Plucky Rays find way to cap Yanks sweep

April 18th, 2021

Not every player will admit it -- or perhaps not every player believes it -- but something’s been happening lately when the Rays face the Yankees in New York. A switch flips. Tampa Bay gets right.

“This venue can motivate you really quick, and whatever you’re going through before you get here, you better wipe it out, find a way to wipe it out,” Rays manager Kevin Cash said. “Because you’ve got to be at the top of your game to compete here.”

Cash made those remarks Saturday, and on Sunday his team pulled out a 4-2 victory at Yankee Stadium to complete a three-game sweep of its American League East foe. The sweep was Tampa Bay's second in its past three series (of three games or more) at Yankee Stadium, but only its fourth in franchise history. The Rays had just two sweeps in the Bronx from 1998-2019.

“It is gratifying to come in here and for the guys to find a way to complete a series and win three,” said Cash, whose Rays have won 18 of their past 23 against the Yankees. “It’s just not an easy thing to do, it doesn’t happen often, so you’ve got to enjoy it when it does.”

Another thing that doesn’t happen often is seeing Gerrit Cole on the losing side. The Yankees’ ace, who entered with a 1.19 ERA in his previous seven starts, typically offers his opponents limited breathing room.

That was the case again on Sunday, but the Rays made their chances count. Despite striking out 10 times against Cole, and slogging through an 0-for-13 stretch in the middle of the game, Tampa Bay bookended its biggest struggles with enough offense to scratch out a win.

In the third inning, the bottom of the order rolled over for the top, with Nos. 8 and 9 hitters and collecting a pair of singles to start. That put in position to score Zunino on his ensuing single, and Kiermaier came around on a sac fly from two batters later.

Cole cruised from there, using his four-pitch mix to near perfection. He finished the sixth inning at 98 pitches, with nine strikeouts and just the two runs allowed, and he remained in the tie game.

With one out in the seventh, ripped a letter-high heater to center field for a single. Wendle was a force this series, finishing 6-for-12 with two home runs. He also scored five runs, one of which came in the next at-bat thanks to a double by that halted a 1-for-15 skid.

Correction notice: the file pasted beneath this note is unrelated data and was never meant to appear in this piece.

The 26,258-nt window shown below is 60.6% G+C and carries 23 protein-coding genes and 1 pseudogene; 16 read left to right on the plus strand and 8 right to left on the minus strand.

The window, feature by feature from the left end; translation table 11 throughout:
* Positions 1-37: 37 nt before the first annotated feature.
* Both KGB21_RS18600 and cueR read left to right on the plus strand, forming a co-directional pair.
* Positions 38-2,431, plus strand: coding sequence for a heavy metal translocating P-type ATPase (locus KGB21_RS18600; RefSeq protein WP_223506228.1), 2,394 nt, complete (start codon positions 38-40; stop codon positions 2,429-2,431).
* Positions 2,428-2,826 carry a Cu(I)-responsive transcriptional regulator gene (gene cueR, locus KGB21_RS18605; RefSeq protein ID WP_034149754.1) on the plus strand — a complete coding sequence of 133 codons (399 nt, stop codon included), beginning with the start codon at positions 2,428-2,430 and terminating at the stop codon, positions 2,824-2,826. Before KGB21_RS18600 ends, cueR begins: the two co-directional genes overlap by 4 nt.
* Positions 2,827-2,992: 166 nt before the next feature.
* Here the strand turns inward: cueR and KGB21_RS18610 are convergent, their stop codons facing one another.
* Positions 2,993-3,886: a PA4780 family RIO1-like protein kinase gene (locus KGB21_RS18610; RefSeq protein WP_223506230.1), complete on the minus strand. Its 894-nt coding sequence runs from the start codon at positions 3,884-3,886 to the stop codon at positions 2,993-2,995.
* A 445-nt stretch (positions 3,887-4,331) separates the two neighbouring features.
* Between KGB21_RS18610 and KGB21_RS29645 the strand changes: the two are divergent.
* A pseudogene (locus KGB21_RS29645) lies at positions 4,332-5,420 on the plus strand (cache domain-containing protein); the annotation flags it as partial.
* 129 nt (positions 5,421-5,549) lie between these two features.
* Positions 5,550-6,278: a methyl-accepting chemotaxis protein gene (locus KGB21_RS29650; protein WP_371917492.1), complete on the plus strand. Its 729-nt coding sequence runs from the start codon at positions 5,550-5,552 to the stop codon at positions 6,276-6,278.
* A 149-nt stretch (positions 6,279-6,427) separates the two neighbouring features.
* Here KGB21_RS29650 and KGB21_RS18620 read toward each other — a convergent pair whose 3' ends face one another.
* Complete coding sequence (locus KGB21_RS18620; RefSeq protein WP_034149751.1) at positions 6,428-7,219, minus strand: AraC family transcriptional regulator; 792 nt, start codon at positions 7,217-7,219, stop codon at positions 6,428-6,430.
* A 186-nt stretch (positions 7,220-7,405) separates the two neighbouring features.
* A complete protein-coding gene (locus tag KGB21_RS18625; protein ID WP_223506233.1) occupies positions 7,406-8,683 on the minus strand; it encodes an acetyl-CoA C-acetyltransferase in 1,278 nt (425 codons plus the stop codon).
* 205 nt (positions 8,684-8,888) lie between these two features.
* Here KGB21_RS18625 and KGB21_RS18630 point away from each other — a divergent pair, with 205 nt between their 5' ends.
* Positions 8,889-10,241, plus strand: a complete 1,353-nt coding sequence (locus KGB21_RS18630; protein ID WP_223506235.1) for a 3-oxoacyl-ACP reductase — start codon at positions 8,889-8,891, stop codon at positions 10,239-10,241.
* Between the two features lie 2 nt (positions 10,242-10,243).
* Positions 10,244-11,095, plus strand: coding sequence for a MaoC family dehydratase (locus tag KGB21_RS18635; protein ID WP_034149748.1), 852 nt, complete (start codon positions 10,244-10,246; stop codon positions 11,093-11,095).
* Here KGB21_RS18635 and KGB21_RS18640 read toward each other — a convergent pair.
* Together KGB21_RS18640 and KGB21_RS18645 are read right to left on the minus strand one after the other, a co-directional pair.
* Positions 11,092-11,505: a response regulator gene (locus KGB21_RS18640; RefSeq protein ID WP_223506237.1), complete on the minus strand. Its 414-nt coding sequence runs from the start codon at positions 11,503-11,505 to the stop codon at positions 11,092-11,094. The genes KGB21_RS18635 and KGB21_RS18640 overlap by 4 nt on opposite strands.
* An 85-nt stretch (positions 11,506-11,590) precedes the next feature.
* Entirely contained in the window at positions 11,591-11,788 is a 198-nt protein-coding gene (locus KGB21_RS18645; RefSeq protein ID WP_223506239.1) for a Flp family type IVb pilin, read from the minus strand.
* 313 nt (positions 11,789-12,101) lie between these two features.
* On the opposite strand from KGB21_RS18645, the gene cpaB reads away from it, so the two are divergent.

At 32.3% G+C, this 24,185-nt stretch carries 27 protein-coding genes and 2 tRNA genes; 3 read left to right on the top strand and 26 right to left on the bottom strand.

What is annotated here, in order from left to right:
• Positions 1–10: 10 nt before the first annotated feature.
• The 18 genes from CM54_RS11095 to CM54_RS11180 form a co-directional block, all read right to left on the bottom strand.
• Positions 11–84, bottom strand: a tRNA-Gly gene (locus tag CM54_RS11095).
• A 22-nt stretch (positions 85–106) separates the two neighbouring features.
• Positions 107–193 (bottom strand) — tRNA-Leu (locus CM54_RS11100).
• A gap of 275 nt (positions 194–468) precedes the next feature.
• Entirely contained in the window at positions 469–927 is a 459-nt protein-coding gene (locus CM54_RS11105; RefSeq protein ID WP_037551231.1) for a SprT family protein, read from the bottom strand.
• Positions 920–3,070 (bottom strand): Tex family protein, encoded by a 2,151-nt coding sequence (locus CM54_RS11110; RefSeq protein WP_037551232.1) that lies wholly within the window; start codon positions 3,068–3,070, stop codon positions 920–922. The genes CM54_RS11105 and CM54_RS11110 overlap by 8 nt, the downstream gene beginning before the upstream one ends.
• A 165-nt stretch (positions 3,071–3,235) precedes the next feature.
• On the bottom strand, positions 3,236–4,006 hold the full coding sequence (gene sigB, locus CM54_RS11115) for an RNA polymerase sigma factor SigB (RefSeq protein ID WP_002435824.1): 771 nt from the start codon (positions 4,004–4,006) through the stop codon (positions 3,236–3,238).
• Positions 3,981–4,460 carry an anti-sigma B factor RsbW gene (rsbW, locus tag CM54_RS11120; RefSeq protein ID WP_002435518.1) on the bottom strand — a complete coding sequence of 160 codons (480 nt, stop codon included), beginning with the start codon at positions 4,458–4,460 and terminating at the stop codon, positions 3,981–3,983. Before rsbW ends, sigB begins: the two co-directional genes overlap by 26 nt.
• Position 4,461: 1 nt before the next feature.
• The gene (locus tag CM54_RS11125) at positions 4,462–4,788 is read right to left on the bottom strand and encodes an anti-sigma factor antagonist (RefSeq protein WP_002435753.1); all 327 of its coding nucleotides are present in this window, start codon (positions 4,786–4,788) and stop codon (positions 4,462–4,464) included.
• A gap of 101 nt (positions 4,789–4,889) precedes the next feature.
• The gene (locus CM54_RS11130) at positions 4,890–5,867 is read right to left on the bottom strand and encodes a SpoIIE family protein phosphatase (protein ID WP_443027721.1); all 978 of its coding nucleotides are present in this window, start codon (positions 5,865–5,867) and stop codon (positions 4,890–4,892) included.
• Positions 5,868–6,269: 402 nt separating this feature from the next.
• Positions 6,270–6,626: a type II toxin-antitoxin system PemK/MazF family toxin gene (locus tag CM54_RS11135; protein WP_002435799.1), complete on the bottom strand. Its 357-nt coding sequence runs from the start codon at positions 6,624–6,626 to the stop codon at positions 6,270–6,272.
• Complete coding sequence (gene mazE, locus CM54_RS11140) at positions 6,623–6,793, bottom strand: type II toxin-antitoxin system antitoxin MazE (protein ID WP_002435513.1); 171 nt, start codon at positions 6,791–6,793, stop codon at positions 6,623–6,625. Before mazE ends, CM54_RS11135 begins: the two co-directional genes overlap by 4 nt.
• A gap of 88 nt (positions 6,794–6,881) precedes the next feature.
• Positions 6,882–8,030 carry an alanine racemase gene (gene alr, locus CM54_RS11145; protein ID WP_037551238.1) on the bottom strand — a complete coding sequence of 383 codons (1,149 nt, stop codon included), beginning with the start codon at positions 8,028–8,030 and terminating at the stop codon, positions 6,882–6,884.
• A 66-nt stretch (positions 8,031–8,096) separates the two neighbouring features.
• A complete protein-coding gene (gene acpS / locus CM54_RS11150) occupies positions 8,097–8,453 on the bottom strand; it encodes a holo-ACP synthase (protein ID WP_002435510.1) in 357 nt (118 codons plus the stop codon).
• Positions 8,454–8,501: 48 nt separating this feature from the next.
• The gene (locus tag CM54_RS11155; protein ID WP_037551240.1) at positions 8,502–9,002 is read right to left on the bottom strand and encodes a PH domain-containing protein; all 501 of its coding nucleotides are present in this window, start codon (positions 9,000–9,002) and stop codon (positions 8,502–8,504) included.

Tsutsugo had proven he was locked in earlier in the game, working an eight-pitch at-bat off Cole in the second that resulted in a lineout to right field. Finally, as the last batter Cole faced, Tsutsugo was rewarded.

“Yoshi, he’s been working really hard,” Cash said. “Any time you’re working really hard behind the scenes and you get some rewards, it’s gotta be good for your psyche. The team has kind of put their arms around him, and I think everybody’s let him know, ‘You’re a big part of what we’re doing.’”

Added Tsutsugo: “When the results don’t come out as you want, I kind of got a little frustrated at times. But that’s when my teammates really talked to me and gave me advice, and that really helped. That’s what gave me more confidence again.”

It’s safe to say the Rays have more confidence again, too. All it took was a weekend trip to New York. They’ve now scored more runs in six games against the Yankees (36) than in 10 games against everyone else (32).

The Rays were a sluggish 5-8 when they arrived; they depart with a .500 record and a newfound bounce in their step. They’ve also helped send the Yankees (5-10) to their worst start since 1997 -- message sent, perhaps, from one rival to another?

“We’re not worried about that,” Tampa Bay pitcher said. “We feel like we’ve shown, over the past couple of years, what we’re about. I feel like we’re trying to focus on what we’re doing.”

A glance at the standings should get the message across anyway.